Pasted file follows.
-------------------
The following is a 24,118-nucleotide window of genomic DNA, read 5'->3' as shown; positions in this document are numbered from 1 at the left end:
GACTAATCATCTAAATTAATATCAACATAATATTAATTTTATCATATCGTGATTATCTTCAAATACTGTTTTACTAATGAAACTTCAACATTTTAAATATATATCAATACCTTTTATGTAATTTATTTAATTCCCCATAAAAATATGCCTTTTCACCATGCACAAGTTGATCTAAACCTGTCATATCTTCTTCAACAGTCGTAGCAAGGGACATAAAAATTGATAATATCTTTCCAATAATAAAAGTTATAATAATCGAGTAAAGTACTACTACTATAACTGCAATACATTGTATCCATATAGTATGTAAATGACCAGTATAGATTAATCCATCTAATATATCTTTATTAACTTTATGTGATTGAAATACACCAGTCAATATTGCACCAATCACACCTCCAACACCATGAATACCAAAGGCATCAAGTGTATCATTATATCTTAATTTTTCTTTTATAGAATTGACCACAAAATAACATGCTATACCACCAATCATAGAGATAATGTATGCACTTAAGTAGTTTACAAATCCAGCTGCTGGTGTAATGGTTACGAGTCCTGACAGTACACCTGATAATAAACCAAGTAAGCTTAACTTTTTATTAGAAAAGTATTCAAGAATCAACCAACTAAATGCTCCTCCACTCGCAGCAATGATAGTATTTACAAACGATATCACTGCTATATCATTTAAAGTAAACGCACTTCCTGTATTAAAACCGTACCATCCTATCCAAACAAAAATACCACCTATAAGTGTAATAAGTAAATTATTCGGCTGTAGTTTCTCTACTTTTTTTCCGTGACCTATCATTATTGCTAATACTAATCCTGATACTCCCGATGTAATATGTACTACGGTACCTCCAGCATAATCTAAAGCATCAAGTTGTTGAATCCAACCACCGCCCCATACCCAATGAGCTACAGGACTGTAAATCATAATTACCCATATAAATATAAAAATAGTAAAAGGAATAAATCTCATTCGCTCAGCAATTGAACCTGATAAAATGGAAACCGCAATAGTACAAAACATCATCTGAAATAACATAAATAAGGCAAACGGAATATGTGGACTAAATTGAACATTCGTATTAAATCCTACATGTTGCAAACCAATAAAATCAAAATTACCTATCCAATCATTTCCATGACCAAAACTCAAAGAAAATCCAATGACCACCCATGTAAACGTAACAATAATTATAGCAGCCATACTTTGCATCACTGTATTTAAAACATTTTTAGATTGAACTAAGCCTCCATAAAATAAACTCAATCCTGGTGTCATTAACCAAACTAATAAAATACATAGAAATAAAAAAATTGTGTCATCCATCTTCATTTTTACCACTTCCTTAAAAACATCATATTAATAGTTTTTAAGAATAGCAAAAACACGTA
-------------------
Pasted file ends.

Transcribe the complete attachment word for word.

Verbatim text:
The following is a 24,118-nucleotide window of genomic DNA, read 5'->3' as shown; positions in this document are numbered from 1 at the left end:
GACTAATCATCTAAATTAATATCAACATAATATTAATTTTATCATATCGTGATTATCTTCAAATACTGTTTTACTAATGAAACTTCAACATTTTAAATATATATCAATACCTTTTATGTAATTTATTTAATTCCCCATAAAAATATGCCTTTTCACCATGCACAAGTTGATCTAAACCTGTCATATCTTCTTCAACAGTCGTAGCAAGGGACATAAAAATTGATAATATCTTTCCAATAATAAAAGTTATAATAATCGAGTAAAGTACTACTACTATAACTGCAATACATTGTATCCATATAGTATGTAAATGACCAGTATAGATTAATCCATCTAATATATCTTTATTAACTTTATGTGATTGAAATACACCAGTCAATATTGCACCAATCACACCTCCAACACCATGAATACCAAAGGCATCAAGTGTATCATTATATCTTAATTTTTCTTTTATAGAATTGACCACAAAATAACATGCTATACCACCAATCATAGAGATAATGTATGCACTTAAGTAGTTTACAAATCCAGCTGCTGGTGTAATGGTTACGAGTCCTGACAGTACACCTGATAATAAACCAAGTAAGCTTAACTTTTTATTAGAAAAGTATTCAAGAATCAACCAACTAAATGCTCCTCCACTCGCAGCAATGATAGTATTTACAAACGATATCACTGCTATATCATTTAAAGTAAACGCACTTCCTGTATTAAAACCGTACCATCCTATCCAAACAAAAATACCACCTATAAGTGTAATAAGTAAATTATTCGGCTGTAGTTTCTCTACTTTTTTTCCGTGACCTATCATTATTGCTAATACTAATCCTGATACTCCCGATGTAATATGTACTACGGTACCTCCAGCATAATCTAAAGCATCAAGTTGTTGAATCCAACCACCGCCCCATACCCAATGAGCTACAGGACTGTAAATCATAATTACCCATATAAATATAAAAATAGTAAAAGGAATAAATCTCATTCGCTCAGCAATTGAACCTGATAAAATGGAAACCGCAATAGTACAAAACATCATCTGAAATAACATAAATAAGGCAAACGGAATATGTGGACTAAATTGAACATTCGTATTAAATCCTACATGTTGCAAACCAATAAAATCAAAATTACCTATCCAATCATTTCCATGACCAAAACTCAAAGAAAATCCAATGACCACCCATGTAAACGTAACAATAATTATAGCAGCCATACTTTGCATCACTGTATTTAAAACATTTTTAGATTGAACTAAGCCTCCATAAAATAAACTCAATCCTGGTGTCATTAACCAAACTAATAAAATACATAGAAATAAAAAAATTGTGTCATCCATCTTCATTTTTACCACTTCCTTAAAAACATCATATTAATAGTTTTTAAGAATAGCAAAAACACGTA